NFC and contactless chip specialist Inside Secure has begun the task of trying to convince the industry that NXP is not the only game in town when it comes to adding NFC functionality to Android mobile phones with the launch of version 4.2 of its open source NFC protocol stack.
Inside Secure has brought out a new version of its Open NFC protocol stack, first introduced in April 2010, and is making the case for its solution to be considered as the only truly hardware independent option for manufacturers looking to offer NFC Android devices.
Rival NFC chip supplier NXP scored a major coup in December 2010 when it was able to announce that its PN544 NFC controller chip is being used in the first NFC Android phone, the Google Nexus S, and that it had a strategic collaboration in place with Google for the development of NFC Android technology.
NXP was keen to point out at the time that handset makers would still be able to choose NFC controller chips from other manufacturers and that the deal meant they would not be tied to NXP as their only supplier.
But, says Inside’s Philippe Martineau, the current Gingerbread NFC stack developed by NXP embeds code that is dedicated to specific hardware throughout the stack and is not confined to a thin hardware-specific layer. This means, he explains, that a substantial portion of the stack would have to be rewritten in order to adapt it to a different NFC controller or combo connectivity chip — unlike Inside’s own solution which, he says, has a separate hardware abstraction software layer so that it can be adapted to new hardware more simply.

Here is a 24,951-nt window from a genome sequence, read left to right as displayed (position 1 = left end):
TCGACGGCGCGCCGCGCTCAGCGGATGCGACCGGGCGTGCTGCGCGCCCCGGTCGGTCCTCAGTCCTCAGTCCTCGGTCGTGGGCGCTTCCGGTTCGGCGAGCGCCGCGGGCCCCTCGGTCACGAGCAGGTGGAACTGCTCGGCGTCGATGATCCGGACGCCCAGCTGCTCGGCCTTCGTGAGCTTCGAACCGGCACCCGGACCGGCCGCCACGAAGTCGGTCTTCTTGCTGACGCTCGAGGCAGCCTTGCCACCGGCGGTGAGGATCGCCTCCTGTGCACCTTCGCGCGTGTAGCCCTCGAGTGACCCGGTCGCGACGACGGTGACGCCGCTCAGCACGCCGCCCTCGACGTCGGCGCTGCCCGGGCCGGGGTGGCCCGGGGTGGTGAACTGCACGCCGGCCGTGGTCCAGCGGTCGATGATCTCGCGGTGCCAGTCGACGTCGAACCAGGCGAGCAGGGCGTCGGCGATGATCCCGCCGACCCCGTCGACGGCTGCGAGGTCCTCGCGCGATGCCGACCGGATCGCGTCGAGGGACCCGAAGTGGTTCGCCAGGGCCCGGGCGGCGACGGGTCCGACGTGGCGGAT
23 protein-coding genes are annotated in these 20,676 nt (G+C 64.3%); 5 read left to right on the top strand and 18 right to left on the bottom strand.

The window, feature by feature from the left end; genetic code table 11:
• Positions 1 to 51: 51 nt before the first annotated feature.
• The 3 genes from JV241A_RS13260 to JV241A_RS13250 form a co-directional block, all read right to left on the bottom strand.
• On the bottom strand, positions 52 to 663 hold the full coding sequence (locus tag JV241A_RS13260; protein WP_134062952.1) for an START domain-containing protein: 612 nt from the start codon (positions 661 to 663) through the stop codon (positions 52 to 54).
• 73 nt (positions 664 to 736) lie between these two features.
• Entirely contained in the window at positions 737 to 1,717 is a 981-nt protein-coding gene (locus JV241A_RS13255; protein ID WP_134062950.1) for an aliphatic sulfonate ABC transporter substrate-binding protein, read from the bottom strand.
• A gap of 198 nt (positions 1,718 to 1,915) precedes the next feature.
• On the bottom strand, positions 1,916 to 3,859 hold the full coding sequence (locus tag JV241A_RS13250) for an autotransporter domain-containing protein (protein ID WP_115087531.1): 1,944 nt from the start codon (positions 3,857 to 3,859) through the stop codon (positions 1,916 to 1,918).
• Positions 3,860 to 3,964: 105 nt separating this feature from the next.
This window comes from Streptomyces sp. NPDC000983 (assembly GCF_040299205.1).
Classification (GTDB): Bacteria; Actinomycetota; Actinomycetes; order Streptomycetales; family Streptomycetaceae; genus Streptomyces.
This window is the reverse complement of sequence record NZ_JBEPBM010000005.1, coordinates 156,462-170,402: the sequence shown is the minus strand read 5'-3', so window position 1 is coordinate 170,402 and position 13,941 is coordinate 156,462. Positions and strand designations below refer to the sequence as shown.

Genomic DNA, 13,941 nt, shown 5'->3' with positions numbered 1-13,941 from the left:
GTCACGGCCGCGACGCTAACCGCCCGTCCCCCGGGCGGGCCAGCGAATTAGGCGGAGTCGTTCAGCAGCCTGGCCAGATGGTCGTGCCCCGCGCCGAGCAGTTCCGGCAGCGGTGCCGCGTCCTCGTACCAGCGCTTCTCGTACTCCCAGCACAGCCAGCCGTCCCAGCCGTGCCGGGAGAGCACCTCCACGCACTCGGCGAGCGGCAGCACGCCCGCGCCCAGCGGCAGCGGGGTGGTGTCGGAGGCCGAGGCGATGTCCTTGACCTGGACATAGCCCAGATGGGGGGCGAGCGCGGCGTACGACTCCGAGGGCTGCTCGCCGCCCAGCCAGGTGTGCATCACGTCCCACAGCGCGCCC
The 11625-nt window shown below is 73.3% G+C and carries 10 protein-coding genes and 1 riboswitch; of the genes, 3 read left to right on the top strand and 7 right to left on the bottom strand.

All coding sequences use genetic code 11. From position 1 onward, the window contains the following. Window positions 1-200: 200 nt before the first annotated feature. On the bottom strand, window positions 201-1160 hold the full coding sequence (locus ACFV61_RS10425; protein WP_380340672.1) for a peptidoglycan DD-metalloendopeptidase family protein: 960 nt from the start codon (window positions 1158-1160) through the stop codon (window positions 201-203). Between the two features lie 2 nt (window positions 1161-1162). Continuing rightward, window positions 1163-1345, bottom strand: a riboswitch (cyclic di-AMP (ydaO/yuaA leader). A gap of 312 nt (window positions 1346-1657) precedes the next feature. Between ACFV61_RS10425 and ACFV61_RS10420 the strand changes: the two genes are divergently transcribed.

“Open NFC version 4.2 for Google Android 2.3 simplifies interoperability and provides the NFC ecosystem with a consistent NFC application programming interface (API) and functionality, offering chip vendors, smartphone manufacturers, wireless carriers and software developers a way to implement NFC independently of the underlying NFC hardware as Gingerbread is adopted for use in a broad range of mobile products around the world,” says the company.
“Open NFC relies on a separate, very thin and easily adaptable hardware abstraction software layer, which accounts for a very small percentage of the total stack code, meaning that the Open NFC software stack can be easily leveraged for different NFC chip hardware,” explains Martineau. “This has tremendous cost, time-to-market and flexibility advantages for NFC chip vendors, smartphone manufacturers and software developers who would otherwise have to contend with rewriting the hardware-specific elements of the Gingerbread NFC protocol stack.”
Open NFC 4.2 for Android 2.3 will be available for download from the Open NFC website by the end of February under an Apache 2.0 license.